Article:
Applying machine learning methods and employing the features calculated from audio signal analysis we built a system performing categorization of music pieces into a pre-defined taxonomy, corresponding to the user's likes. The system has to be trained with a number of examples and is then able to categorize music into different classes, e.g. music genres (classical, jazz, hip hop, electronic, ...) or also identify artists. We also investigate combination of textual with audio information for music classification, and the recognition of moods and emotions in music.
We developed a 3D Multimedia environment where users are impersonated as avatars enabling them to browse and experience multimedia content by literally walking through it. Users may engage in conversations with other members of the community, exchange experiences or simply enjoy the featured content.
SOMRacer combines the functionality of the PlaySOM and PocketSOMPlayer applications with the look-and-feel of the classic open-source game TUX Racer. Self Organizing Maps serve as three-dimensional music landscapes, which can be explored by the player. The collected music tracks are exported as playlist.
The mnemonic SOM is an adaption of the original SOM algorithm that utilisizes non-rectangular shapes. The idea is to present
to the user shapes, such as country or continent maps, or geometrical shapes such as icons, he is familiar with, to provide an
additional mnemonic clue for remembering the locations and relationships between clusters.
In an application, wWe extracted acoustic descriptors from the complete works of Wolfgang Amadeus Mozart and created an interactive Map of Mozart. The map provides an immediate overview of all works by Mozart in an innovative way that catches the users attention.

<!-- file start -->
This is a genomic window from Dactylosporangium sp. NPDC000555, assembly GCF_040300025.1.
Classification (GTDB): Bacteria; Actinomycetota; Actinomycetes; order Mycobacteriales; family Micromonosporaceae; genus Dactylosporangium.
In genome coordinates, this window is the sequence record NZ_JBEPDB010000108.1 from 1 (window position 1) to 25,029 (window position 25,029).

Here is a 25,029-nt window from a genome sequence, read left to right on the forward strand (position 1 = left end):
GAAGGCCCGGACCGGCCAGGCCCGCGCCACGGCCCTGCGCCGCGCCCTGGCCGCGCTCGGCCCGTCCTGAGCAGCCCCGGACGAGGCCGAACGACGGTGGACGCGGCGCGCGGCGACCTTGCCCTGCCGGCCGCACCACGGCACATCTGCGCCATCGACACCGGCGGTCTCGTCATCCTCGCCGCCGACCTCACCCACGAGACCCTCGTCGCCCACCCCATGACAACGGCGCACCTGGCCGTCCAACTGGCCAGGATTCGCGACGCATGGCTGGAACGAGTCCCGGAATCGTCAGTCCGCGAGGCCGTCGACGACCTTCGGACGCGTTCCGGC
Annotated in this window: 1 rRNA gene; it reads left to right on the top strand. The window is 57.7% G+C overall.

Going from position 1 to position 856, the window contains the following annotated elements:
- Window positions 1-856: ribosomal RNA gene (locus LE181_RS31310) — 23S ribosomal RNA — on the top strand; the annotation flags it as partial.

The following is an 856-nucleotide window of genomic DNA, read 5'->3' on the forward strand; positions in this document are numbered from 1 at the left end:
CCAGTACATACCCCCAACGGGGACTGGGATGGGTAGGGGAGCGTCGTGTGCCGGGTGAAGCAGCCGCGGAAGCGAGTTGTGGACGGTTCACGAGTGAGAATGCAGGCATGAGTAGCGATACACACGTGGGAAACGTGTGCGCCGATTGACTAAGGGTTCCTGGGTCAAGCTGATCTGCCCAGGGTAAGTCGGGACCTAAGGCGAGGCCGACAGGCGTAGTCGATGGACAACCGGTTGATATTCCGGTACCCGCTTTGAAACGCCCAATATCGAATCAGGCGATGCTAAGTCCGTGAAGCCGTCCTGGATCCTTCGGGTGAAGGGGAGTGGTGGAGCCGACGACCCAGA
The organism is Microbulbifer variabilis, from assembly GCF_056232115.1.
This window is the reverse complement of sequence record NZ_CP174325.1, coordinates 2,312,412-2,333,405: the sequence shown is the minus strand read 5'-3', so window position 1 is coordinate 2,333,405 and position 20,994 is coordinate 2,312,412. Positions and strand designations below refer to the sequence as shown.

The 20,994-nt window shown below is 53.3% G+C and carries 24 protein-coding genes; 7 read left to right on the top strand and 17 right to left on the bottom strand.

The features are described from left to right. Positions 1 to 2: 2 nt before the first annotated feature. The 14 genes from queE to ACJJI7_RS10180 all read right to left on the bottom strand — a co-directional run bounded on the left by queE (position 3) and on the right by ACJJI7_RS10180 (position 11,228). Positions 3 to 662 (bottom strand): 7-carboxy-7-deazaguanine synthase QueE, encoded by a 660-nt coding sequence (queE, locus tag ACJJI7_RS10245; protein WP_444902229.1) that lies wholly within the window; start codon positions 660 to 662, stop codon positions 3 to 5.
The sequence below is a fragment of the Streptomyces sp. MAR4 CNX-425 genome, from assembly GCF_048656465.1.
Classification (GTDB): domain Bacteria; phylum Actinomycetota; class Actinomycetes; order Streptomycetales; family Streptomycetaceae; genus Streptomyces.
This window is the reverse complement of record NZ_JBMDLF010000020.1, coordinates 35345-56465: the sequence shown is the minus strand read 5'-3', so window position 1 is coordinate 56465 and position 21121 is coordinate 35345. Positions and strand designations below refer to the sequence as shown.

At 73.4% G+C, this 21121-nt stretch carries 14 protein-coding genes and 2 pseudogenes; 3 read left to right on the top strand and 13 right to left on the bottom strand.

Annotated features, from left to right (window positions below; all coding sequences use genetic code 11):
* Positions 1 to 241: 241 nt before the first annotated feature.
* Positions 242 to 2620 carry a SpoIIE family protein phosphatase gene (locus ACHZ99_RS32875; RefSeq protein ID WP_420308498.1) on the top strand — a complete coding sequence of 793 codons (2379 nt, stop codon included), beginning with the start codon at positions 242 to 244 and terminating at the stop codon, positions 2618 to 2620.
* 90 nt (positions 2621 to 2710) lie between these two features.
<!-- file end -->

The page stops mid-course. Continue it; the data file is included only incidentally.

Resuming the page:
The cover of a book, the title, type of binding, the shape of the binding (brand new versus well-used and almost torn apart), the size of the book, color and other properties of an item on the shelve contain a wealth of information that most people are accustomed to and able to interpret intuitively. Thus it is easy for us to gain an intuitive overview of the contents of a library and the type of information present. The libViewer system provides an intuitive user interface to a digital library by providing a graphical interpretation of metadata. Documents are assigned a physical representation template such as books, binders, papers etc., with further metadata such as language, date of last reference etc. being encoded by a set of additional metaphors such as the thickness of documents, dust, fingerprints, logos and spiderwebs.
Most of today's search engines still provide search results as a list of textual entries. The available information on the internet is increasing rapidly. A growing number of result sets for a given search text can soon become unwieldy. Using some sort of visualization could help the user analyzing the returned results. To make information visible contained in the metadata of results, graphical metaphors can be used for visualization. Taking the original concept of the libViewer one step further, the Metaviewer as its successor provides a more generic concept of maping metadata to a range of graphical attributes.